More exploration offshore does not equate, however, to tearing up whatever landscape the oil riggers covet.
Notice the slanting words. The phrase 'tearing up whatever landscape' projects an image of grasslands and meadows where deer and bunnies play being destroyed by oil CEOs. The word covet means to desire something one shouldn't or in excess. Like others, this sentence is not aimed at anyone's mind. Its target is the readers' emotions. Its purpose is to try and evoke an emotional NO! which the editorial hopes will translate into the same hatred of oil companies that the editorial so glaringly exhibits.

Since oil companies are so wantonly destructive:
Prime natural areas, including the Arctic National Wildlife Reserve, must remain off-limits -- one position that presidential contenders John McCain and Barack Obama also agree on.
Unfortunately true. No hope anytime soon.
The Great Lakes certainly cannot come into play, even though Canada has, so far anyway, put rigs in Lake Erie without incident. The potential risk to self-contained lakes, which supply drinking water to millions, may be minimal, but it's a gamble that no one should allow.
Even though the threat is negligible, we must pretend it is so serious that we can't allow it. We simply can't let facts get in the way of our feelings.

The editorial ends with its proposed solution:
The question is what America should do. And the answer is to start on the long-term transition to more sustainable energy. If more offshore drilling can speed the plan that brings that day sooner, it will be a political bargain.
So if more offshore drilling will put and end to offshore drilling, then that's presumably a good thing. Hmmm. Perhaps this will allow the Free Press the future declaration "But I was against it before I was for it."

The real intent here is not sustainable energy but a desire to stop the use of fossil fuels like oil and gas and presumably coal too, even if these can sustain us for a long time. The goal is sacrifice. There is eternal sustainability in death.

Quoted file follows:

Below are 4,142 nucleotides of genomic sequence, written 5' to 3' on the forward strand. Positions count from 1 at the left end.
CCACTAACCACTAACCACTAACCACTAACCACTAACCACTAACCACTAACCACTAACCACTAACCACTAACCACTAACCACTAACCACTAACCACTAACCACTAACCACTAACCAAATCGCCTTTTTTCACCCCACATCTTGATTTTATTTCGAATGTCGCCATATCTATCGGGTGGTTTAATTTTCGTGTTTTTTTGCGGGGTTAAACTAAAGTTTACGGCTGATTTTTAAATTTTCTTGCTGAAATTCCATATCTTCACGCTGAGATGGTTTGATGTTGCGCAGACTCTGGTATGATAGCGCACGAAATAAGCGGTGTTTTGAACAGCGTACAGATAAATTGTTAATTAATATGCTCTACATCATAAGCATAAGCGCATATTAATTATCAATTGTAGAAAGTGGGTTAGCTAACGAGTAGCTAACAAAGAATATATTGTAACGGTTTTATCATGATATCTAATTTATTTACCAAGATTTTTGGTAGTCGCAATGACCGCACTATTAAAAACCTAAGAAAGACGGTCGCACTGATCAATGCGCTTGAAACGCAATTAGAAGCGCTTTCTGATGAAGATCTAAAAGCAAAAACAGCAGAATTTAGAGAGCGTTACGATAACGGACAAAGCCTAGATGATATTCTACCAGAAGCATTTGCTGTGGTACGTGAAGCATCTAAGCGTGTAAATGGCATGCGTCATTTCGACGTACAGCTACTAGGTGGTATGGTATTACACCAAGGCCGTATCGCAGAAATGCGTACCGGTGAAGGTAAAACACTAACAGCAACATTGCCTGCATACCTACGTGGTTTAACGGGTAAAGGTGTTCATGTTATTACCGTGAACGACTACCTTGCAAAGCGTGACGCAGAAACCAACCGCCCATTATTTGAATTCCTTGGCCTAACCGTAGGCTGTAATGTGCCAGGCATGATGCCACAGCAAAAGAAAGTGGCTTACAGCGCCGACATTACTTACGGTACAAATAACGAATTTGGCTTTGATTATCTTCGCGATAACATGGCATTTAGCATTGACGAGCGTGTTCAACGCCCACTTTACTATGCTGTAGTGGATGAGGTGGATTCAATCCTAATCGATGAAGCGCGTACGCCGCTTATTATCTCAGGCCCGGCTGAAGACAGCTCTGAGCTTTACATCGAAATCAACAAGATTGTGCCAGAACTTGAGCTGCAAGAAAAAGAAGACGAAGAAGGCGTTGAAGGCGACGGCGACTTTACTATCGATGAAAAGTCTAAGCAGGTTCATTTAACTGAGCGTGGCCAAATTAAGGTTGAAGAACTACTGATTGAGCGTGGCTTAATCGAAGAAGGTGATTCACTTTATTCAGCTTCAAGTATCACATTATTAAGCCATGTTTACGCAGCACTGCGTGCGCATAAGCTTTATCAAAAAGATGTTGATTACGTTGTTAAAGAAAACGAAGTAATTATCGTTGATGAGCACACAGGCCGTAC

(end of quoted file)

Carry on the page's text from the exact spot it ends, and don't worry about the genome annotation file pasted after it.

There were no government regulators to declare whale oil or horse drawn buggies unsustainable; to call for the development of alternative technologies like oil and cars. Adult thinkers were a tad more mature back then. New technologies came about precisely because men were free to invent and discover new ways of doing things that individuals were willing to pay for. There were no government altruists trying to force the changes and thus causing economic hardship as is the case with the sustainability agenda today. If one wants sustainable development which is also friendly to nature-there is no other kind-one will advocate laissez-faire capitalism.

I once wrote about the spectacle of one toddler trying to do good to a second toddler by offering him a toy or cookie. But the second toddler doesn't want it. Feeling rejected and having been taught that giving is always good, the first toddler tries to force the object on the second causing animosity to develop. That's when an adult has to step in and stop the process. The first toddler needs to be taught that the good cannot be forced; that starting force violates the rights of the second toddler. The first needs to learn that the right to choose of the second must be respected.

But what if the adult did not so instruct the toddlers? What if the adult supported the first in his effort to force the good on the second? The child will of course grow up to be an aggressive brat convinced that starting force is ok if done for a so-called 'altruistic' reason.

Imagine that adult gaining control of the school system and every year turning out hordes of such brats. Some of these will stay in academe creating more copies of themselves. These in turn would go into the culture to places like the media who would champion that educational system; to the body politic who would cater to it, to the businessmen who would cave in to the stamping-foot demands of all the other brats. The result of course is America today. And when I look at the current candidates for president, Obama and McCain, I can see the toddlers will be in charge for awhile longer. Sadly there are no adults in sight, not even in the editorial pages of the Freep.

(A footnote: